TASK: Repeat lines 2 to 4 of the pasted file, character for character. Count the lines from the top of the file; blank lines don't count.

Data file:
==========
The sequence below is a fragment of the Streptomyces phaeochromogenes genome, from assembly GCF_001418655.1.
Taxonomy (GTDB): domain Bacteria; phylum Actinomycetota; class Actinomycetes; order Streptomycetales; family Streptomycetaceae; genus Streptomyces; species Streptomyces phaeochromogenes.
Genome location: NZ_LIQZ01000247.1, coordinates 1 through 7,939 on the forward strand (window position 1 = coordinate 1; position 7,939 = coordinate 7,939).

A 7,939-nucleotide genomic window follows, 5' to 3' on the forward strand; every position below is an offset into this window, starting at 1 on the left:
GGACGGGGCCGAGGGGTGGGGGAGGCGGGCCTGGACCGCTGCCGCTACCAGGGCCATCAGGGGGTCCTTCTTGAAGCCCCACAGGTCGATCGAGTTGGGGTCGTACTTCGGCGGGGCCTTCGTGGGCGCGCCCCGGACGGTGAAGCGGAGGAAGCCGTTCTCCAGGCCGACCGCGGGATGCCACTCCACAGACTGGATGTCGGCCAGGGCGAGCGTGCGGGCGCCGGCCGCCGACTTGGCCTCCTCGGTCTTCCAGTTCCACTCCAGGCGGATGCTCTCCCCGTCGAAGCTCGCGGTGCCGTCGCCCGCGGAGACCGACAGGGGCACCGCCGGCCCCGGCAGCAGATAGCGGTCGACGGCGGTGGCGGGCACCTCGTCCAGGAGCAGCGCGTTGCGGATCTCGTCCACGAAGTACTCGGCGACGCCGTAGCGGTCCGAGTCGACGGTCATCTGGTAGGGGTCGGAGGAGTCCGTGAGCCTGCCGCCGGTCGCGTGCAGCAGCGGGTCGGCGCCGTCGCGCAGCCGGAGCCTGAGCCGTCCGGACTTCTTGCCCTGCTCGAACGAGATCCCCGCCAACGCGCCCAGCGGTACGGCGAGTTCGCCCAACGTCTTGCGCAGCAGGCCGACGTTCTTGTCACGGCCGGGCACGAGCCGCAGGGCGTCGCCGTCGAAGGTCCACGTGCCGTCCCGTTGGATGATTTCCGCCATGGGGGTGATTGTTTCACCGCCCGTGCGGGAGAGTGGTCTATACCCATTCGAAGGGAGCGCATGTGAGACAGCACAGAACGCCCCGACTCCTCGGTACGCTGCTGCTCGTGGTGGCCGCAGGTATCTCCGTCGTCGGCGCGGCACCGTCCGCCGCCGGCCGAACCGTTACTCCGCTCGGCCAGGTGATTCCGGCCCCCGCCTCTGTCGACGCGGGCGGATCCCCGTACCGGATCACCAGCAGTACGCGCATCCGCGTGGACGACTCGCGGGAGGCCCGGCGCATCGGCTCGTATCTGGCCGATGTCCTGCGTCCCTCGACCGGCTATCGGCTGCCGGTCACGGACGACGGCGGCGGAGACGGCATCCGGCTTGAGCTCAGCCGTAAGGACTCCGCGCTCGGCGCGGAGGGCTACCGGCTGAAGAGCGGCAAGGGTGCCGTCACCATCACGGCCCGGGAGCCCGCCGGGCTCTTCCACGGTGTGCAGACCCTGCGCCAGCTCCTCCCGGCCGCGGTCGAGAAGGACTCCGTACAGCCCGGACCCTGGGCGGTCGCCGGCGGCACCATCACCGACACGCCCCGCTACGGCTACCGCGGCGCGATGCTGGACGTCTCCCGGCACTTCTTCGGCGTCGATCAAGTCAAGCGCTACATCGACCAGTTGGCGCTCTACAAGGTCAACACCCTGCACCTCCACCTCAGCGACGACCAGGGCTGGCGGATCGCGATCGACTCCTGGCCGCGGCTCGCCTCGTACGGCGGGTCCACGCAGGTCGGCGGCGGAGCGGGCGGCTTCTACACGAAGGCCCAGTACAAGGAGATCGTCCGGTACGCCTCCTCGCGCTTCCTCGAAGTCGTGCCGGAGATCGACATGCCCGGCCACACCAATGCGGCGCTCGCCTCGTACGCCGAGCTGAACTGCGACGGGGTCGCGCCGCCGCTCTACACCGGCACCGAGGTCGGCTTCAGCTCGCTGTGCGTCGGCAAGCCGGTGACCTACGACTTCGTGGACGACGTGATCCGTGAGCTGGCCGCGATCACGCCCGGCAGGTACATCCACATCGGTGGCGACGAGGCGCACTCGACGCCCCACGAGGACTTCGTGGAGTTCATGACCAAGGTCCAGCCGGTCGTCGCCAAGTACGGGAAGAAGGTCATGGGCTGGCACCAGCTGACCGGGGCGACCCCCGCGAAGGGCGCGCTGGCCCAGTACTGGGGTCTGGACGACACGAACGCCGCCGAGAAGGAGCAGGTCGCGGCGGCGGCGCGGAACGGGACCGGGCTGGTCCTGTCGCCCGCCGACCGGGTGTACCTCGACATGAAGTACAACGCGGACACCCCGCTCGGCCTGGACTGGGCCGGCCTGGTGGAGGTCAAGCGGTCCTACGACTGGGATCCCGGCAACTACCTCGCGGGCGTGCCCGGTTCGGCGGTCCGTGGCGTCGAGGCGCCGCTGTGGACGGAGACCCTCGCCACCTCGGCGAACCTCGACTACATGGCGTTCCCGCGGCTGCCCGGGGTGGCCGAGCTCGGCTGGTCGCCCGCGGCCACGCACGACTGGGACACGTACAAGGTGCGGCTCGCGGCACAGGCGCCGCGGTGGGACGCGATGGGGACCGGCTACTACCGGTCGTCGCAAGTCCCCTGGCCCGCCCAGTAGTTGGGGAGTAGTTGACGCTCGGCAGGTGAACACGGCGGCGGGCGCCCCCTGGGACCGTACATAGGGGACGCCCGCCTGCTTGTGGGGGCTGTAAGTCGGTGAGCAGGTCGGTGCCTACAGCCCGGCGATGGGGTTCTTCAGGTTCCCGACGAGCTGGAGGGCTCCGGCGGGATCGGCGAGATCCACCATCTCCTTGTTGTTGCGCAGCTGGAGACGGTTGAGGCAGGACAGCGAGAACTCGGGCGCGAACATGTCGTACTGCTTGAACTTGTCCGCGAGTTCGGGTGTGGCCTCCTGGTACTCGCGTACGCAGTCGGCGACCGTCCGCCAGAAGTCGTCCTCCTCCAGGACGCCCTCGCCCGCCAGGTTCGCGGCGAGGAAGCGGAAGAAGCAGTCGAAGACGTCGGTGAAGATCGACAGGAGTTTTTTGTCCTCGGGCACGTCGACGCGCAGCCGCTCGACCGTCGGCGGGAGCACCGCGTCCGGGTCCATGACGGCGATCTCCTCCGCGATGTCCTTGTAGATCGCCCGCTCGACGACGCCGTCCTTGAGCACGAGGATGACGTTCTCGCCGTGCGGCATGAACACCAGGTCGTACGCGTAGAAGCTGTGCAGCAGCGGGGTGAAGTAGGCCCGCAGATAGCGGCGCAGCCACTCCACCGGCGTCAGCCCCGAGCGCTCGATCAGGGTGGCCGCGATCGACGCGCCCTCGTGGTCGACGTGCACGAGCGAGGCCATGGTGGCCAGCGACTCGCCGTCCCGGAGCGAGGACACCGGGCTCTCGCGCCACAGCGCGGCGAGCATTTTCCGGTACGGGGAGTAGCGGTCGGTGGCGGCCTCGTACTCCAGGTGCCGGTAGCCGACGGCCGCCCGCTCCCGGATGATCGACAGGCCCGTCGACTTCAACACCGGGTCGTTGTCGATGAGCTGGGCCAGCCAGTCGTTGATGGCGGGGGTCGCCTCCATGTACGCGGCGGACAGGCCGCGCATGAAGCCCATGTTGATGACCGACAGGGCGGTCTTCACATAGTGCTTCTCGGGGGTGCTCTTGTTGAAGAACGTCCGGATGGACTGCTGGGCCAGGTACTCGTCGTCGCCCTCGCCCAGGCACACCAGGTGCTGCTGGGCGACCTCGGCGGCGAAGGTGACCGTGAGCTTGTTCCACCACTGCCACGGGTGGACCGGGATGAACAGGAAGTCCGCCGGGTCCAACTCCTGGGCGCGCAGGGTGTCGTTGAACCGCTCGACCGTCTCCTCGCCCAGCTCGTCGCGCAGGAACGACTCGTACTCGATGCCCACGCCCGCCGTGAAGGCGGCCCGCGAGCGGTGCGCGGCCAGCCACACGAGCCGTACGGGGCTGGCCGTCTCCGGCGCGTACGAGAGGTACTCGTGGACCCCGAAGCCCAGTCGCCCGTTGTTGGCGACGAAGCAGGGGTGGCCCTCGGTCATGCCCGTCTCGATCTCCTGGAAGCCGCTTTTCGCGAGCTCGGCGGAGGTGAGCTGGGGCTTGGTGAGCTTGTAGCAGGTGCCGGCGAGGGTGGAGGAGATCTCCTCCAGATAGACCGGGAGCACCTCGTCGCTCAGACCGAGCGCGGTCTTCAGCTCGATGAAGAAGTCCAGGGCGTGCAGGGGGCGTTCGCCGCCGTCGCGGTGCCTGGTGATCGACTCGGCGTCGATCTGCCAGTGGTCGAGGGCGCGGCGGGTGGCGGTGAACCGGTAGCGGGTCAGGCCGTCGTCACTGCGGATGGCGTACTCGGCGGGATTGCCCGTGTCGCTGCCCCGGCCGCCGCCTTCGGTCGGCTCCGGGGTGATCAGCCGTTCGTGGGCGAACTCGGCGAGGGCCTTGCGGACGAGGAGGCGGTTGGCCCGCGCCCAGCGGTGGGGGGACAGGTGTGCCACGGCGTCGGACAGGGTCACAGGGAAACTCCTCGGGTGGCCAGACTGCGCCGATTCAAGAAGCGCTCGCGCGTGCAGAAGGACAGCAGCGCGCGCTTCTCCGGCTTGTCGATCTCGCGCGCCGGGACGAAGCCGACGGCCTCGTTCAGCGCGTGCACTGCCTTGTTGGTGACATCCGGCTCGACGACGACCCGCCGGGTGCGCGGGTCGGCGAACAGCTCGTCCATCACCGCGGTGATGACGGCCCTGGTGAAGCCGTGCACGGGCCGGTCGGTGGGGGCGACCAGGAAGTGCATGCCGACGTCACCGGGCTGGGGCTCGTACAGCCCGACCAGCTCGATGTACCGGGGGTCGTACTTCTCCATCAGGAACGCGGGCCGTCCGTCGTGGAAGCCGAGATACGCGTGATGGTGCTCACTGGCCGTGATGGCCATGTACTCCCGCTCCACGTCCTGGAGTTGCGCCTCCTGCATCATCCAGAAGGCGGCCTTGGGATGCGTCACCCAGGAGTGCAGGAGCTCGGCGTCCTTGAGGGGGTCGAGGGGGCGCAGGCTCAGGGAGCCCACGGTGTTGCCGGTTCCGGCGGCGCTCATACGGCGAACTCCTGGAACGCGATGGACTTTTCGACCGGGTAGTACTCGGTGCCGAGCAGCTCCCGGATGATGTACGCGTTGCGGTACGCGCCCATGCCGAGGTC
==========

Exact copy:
Taxonomy (GTDB): domain Bacteria; phylum Actinomycetota; class Actinomycetes; order Streptomycetales; family Streptomycetaceae; genus Streptomyces; species Streptomyces phaeochromogenes.
Genome location: NZ_LIQZ01000247.1, coordinates 1 through 7,939 on the forward strand (window position 1 = coordinate 1; position 7,939 = coordinate 7,939).

A 7,939-nucleotide genomic window follows, 5' to 3' on the forward strand; every position below is an offset into this window, starting at 1 on the left: